LONDON • British cycling great Bradley Wiggins has promised he will have a "lot to say" and "shock a few people" when he finally comments on allegations that he may have broken anti-doping rules.
The five-time Olympic champion, who retired from cycling last year, said on Saturday that dealing with the allegations, which he has denied repeatedly, had been "horrible" and "the worst thing to be accused of when you're a man of my integrity".
The former Team Sky rider added he would have "a lot to say" when UK Anti-Doping (Ukad) finishes its investigation into allegations he was injected with triamcinolone, a powerful corticosteroid, at the end of the 2011 Criterium du Dauphine race.
Triamcinolone is a banned substance unless riders have a therapeutic use exemption - an official note allowing them to use otherwise prohibited drugs for the treatment of a legitimate medical condition.
Wiggins retired in November last year, some two months after his medical records were revealed by the Russia-based Fancy Bears computer hacking group. These showed that Wiggins was given permission to take triamcinolone before three major races in 2011, 2012 and 2013 but they did not show if he had authorisation to take it at the 2011 Criterium du Dauphine.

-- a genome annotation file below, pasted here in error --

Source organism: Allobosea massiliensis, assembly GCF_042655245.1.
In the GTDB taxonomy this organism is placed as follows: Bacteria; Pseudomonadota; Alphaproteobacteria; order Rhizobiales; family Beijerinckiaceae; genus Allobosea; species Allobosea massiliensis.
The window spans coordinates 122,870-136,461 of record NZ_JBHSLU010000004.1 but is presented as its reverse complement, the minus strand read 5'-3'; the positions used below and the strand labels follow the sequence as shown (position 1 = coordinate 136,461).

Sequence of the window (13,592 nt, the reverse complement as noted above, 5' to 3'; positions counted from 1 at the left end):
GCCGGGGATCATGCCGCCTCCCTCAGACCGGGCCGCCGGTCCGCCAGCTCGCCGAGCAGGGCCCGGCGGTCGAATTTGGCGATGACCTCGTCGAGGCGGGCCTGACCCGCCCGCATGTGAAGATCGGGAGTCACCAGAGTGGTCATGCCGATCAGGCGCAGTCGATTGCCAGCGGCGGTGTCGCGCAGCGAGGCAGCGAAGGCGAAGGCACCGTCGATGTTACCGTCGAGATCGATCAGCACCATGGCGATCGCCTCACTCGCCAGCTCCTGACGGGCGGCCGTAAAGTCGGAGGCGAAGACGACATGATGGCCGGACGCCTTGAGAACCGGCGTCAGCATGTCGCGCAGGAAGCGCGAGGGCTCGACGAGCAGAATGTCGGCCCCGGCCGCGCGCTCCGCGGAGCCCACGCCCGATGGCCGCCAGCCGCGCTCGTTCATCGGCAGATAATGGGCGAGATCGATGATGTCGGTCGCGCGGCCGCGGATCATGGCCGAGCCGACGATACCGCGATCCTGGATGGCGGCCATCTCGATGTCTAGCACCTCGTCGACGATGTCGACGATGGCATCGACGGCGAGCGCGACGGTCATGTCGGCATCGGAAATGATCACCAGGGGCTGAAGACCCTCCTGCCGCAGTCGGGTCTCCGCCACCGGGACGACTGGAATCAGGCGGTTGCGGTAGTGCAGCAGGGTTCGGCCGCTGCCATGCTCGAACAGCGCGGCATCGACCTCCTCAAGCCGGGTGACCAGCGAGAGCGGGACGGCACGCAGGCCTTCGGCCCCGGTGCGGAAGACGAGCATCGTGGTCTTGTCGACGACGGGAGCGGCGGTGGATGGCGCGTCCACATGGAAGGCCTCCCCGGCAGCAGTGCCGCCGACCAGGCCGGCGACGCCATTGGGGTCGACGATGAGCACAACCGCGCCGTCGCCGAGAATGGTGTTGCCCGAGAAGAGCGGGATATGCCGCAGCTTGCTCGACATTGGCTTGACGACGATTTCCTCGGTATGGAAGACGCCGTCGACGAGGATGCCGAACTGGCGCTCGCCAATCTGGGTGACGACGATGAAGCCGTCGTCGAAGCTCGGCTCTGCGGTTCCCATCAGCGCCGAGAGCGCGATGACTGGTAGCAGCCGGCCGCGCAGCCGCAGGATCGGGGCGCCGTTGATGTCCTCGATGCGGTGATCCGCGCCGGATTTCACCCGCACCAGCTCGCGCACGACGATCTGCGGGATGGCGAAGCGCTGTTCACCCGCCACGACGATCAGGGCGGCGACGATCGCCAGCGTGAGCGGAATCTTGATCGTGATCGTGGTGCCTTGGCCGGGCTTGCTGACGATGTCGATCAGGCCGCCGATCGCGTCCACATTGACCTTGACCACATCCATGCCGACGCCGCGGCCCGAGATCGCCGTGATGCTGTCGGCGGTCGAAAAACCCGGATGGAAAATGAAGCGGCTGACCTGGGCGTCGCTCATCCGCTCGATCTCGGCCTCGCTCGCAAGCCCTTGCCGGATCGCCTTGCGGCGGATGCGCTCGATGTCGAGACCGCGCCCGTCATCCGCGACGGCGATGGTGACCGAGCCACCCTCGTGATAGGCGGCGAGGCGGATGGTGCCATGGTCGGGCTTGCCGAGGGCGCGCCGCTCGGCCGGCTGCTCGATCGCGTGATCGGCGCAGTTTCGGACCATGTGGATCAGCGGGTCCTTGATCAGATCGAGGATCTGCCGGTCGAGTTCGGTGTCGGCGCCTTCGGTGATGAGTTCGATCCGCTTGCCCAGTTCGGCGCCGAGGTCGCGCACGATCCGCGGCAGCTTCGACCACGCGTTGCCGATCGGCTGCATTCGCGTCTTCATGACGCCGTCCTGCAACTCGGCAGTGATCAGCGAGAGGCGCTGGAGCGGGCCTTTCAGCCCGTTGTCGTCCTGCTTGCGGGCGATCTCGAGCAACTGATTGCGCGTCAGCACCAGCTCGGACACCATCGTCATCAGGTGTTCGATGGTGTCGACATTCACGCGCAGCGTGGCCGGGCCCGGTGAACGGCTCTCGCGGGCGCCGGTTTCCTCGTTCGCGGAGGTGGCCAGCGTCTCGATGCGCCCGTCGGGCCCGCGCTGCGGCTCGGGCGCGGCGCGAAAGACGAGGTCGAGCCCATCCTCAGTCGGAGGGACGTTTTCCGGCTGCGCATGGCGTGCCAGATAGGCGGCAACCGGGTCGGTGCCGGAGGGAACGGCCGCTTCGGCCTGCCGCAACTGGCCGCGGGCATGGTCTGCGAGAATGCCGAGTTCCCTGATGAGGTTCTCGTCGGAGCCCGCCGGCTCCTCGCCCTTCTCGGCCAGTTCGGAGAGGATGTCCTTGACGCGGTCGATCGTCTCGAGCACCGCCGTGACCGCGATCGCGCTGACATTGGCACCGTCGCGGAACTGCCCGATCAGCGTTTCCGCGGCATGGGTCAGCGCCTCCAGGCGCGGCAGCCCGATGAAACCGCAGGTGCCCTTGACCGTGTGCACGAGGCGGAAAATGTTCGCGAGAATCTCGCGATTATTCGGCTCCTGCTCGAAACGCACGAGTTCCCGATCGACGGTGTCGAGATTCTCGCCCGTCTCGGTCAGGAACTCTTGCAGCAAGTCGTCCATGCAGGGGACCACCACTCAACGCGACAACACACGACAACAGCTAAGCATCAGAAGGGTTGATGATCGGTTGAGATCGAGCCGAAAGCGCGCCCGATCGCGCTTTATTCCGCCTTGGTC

"It's been horrible, but fortunately there is an investigation going on," the 36-year-old told Soccer Saturday, a programme broadcast by satellite station Sky - the sponsors of his former team.
"(Since) there's an investigation and I obviously can't say too much because that will run its course and then I'll have my say. "
Team Sky, whose riders have won four of the last five editions of the Tour de France, have also been under severe scrutiny regarding their anti-doping procedures.
Former Team Sky medic Dr Richard Freeman has said he gave Wiggins the legal decongestant Fluimucil at the climax of the 2011 Criterium du Dauphine. However, Nicole Sapstead, the Ukad chief executive, told a committee of British lawmakers this month that there were "no records" to substantiate this assertion.